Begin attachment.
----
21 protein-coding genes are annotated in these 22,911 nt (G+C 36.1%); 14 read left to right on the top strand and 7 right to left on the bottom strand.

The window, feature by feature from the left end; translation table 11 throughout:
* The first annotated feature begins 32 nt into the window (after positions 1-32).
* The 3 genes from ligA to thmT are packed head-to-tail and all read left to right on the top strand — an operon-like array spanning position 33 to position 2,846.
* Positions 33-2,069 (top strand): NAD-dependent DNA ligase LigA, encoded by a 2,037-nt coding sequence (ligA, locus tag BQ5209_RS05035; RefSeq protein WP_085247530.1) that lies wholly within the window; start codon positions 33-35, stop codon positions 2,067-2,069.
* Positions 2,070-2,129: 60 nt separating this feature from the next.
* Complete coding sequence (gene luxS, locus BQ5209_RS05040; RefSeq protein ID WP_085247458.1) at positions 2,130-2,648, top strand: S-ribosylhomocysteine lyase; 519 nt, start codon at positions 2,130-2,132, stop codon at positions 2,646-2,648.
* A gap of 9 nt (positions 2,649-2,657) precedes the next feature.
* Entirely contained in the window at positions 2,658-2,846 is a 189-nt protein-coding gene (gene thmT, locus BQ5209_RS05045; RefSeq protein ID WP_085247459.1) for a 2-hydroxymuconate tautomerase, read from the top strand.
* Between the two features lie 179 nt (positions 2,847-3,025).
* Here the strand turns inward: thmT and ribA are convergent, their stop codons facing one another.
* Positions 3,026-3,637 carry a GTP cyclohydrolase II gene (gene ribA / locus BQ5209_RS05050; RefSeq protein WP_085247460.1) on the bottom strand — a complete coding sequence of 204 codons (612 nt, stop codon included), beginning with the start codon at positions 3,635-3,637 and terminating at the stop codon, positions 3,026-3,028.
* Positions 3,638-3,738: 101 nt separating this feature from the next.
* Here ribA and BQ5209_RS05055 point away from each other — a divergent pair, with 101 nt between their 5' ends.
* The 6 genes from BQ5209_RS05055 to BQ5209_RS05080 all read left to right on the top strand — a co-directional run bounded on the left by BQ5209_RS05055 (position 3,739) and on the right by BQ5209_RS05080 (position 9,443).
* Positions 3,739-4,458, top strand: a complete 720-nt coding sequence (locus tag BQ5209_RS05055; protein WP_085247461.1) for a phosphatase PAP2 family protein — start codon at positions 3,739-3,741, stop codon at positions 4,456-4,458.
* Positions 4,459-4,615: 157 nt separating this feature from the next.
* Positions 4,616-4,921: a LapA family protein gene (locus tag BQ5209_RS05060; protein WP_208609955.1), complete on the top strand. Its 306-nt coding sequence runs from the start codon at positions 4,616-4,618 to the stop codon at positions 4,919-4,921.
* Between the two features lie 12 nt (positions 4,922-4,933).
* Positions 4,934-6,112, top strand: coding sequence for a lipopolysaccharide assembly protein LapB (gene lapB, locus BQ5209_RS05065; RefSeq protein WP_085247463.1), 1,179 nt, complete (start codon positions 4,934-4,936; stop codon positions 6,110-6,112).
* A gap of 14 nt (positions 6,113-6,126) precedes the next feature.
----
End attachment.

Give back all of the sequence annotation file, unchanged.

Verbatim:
21 protein-coding genes are annotated in these 22,911 nt (G+C 36.1%); 14 read left to right on the top strand and 7 right to left on the bottom strand.

The window, feature by feature from the left end; translation table 11 throughout:
* The first annotated feature begins 32 nt into the window (after positions 1-32).
* The 3 genes from ligA to thmT are packed head-to-tail and all read left to right on the top strand — an operon-like array spanning position 33 to position 2,846.
* Positions 33-2,069 (top strand): NAD-dependent DNA ligase LigA, encoded by a 2,037-nt coding sequence (ligA, locus tag BQ5209_RS05035; RefSeq protein WP_085247530.1) that lies wholly within the window; start codon positions 33-35, stop codon positions 2,067-2,069.
* Positions 2,070-2,129: 60 nt separating this feature from the next.
* Complete coding sequence (gene luxS, locus BQ5209_RS05040; RefSeq protein ID WP_085247458.1) at positions 2,130-2,648, top strand: S-ribosylhomocysteine lyase; 519 nt, start codon at positions 2,130-2,132, stop codon at positions 2,646-2,648.
* A gap of 9 nt (positions 2,649-2,657) precedes the next feature.
* Entirely contained in the window at positions 2,658-2,846 is a 189-nt protein-coding gene (gene thmT, locus BQ5209_RS05045; RefSeq protein ID WP_085247459.1) for a 2-hydroxymuconate tautomerase, read from the top strand.
* Between the two features lie 179 nt (positions 2,847-3,025).
* Here the strand turns inward: thmT and ribA are convergent, their stop codons facing one another.
* Positions 3,026-3,637 carry a GTP cyclohydrolase II gene (gene ribA / locus BQ5209_RS05050; RefSeq protein WP_085247460.1) on the bottom strand — a complete coding sequence of 204 codons (612 nt, stop codon included), beginning with the start codon at positions 3,635-3,637 and terminating at the stop codon, positions 3,026-3,028.
* Positions 3,638-3,738: 101 nt separating this feature from the next.
* Here ribA and BQ5209_RS05055 point away from each other — a divergent pair, with 101 nt between their 5' ends.
* The 6 genes from BQ5209_RS05055 to BQ5209_RS05080 all read left to right on the top strand — a co-directional run bounded on the left by BQ5209_RS05055 (position 3,739) and on the right by BQ5209_RS05080 (position 9,443).
* Positions 3,739-4,458, top strand: a complete 720-nt coding sequence (locus tag BQ5209_RS05055; protein WP_085247461.1) for a phosphatase PAP2 family protein — start codon at positions 3,739-3,741, stop codon at positions 4,456-4,458.
* Positions 4,459-4,615: 157 nt separating this feature from the next.
* Positions 4,616-4,921: a LapA family protein gene (locus tag BQ5209_RS05060; protein WP_208609955.1), complete on the top strand. Its 306-nt coding sequence runs from the start codon at positions 4,616-4,618 to the stop codon at positions 4,919-4,921.
* Between the two features lie 12 nt (positions 4,922-4,933).
* Positions 4,934-6,112, top strand: coding sequence for a lipopolysaccharide assembly protein LapB (gene lapB, locus BQ5209_RS05065; RefSeq protein WP_085247463.1), 1,179 nt, complete (start codon positions 4,934-4,936; stop codon positions 6,110-6,112).
* A gap of 14 nt (positions 6,113-6,126) precedes the next feature.